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Current increase in COVID-19 cases not causing strain on healthcare capacity: MOH

Current increase in COVID-19 cases not causing strain on healthcare capacity: MOH

View of Tan Tock Seng Hospital in Singapore on Apr 30, 2021. (Photo: Calvin Oh)

SINGAPORE: The current increase in COVID-19 cases in Singapore is not causing a strain on healthcare capacity, said the Ministry of Health (MOH) on Monday (Mar 27) in response to CNA’s queries.

New infection waves are expected to occur periodically and MOH said it will continue to closely monitor the local situation and any emergence of new variants.

“More importantly, we also monitor the severity and potential impact on our healthcare system,” it added.

Singapore has seen a rise in the number of weekly COVID-19 infections, with the number of cases per week exceeding 10,000 in the two weeks leading up to Mar 18.

This is more than double that for the preceding two weeks, which recorded below 4,500 cases per week.

The number of COVID-19 infections is estimated based on the National ARI (Acute Respiratory Infection) Surveillance Programme, according to the MOH website.

The National ARI Surveillance Programme includes the average daily number of ARI attendances at polyclinics. The average daily number of patients seeking ARI treatment in the polyclinics was recorded at 2,592 for the week of Mar 12 to Mar 18, and 2,823 the week before.

Health Minister Ong Ye Kung also spoke about the increase in COVID-19 infections, in response to a comment made on his Instagram post.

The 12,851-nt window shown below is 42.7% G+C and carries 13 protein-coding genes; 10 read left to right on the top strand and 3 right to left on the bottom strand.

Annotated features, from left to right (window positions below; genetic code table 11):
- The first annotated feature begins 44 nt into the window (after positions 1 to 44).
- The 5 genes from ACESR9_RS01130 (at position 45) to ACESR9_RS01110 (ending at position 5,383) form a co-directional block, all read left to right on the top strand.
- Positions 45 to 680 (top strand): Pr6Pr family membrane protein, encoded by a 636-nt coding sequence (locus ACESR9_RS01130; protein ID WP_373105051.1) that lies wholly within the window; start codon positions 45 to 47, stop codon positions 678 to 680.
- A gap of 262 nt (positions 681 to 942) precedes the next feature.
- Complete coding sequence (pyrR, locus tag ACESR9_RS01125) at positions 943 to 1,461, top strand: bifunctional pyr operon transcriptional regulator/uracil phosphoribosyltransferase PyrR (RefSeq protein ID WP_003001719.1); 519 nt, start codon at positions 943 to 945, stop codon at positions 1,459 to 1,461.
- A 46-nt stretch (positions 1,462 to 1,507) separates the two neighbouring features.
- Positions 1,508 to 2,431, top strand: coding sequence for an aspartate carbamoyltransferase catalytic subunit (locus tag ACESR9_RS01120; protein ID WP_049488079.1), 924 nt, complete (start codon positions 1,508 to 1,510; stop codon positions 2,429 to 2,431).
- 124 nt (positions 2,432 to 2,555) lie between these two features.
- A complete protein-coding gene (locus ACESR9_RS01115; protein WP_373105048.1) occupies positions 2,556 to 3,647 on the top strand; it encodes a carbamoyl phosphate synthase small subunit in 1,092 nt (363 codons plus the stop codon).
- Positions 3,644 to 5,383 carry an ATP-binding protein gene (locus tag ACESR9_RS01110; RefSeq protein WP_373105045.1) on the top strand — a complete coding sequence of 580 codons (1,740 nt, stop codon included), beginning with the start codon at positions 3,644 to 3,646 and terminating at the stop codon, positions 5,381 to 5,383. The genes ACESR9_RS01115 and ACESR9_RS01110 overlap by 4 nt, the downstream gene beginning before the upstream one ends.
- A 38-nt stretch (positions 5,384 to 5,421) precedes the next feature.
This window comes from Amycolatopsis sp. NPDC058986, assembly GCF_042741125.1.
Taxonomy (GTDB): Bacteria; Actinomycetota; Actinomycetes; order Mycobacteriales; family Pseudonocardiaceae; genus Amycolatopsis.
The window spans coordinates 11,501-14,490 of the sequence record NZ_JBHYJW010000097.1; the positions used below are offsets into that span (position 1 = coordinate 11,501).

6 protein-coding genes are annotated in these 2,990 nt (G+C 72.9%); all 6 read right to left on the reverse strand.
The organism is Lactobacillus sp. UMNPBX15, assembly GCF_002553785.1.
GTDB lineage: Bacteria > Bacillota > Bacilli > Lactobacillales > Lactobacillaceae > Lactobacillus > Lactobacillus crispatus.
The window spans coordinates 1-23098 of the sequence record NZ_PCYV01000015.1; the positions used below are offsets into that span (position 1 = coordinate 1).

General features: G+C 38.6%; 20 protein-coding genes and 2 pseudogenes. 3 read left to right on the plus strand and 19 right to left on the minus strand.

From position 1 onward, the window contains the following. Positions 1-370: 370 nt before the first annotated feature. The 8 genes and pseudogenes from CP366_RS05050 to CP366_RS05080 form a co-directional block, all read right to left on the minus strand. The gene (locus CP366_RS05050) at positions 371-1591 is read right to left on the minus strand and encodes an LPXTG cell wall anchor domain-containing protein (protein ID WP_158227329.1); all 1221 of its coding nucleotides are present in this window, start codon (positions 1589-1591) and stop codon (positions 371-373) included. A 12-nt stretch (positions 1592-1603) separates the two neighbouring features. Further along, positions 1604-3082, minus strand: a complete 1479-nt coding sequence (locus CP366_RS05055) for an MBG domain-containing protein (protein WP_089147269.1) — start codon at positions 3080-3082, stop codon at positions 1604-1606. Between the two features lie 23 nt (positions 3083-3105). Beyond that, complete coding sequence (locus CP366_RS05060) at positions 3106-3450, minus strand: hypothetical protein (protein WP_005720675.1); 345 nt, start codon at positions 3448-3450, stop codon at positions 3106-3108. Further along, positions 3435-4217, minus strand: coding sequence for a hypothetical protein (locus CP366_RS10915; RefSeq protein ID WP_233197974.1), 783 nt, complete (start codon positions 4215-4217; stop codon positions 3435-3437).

“Important thing is (the) severity of symptoms. Today, (the) number of COVID-19-related hospitalisations is very low, and far lower than non-COVID-19-related infections. So we can treat COVID-19 as an endemic disease,” he said.

“But we will continue to monitor closely to make sure we stay on the right track.”

MOH also said that as of Mar 26, 2023, no cases of XBB.1.16 have been detected in Singapore.

XBB.1.16 is the emerging, predominant Omicron subvariant that has been reported in India.

“There is also currently no evidence internationally that XBB.1.16 exhibits greater transmissibility or severity than previously identified subvariants,” the ministry said.

“The predominant circulating COVID-19 subvariants currently detected in Singapore are XBB, and its sub-lineages XBB.1.5 and XBB.1.9 that were first detected locally in late-December 2022 and mid-January 2023 respectively.”

Source: CNA/cm(gr)


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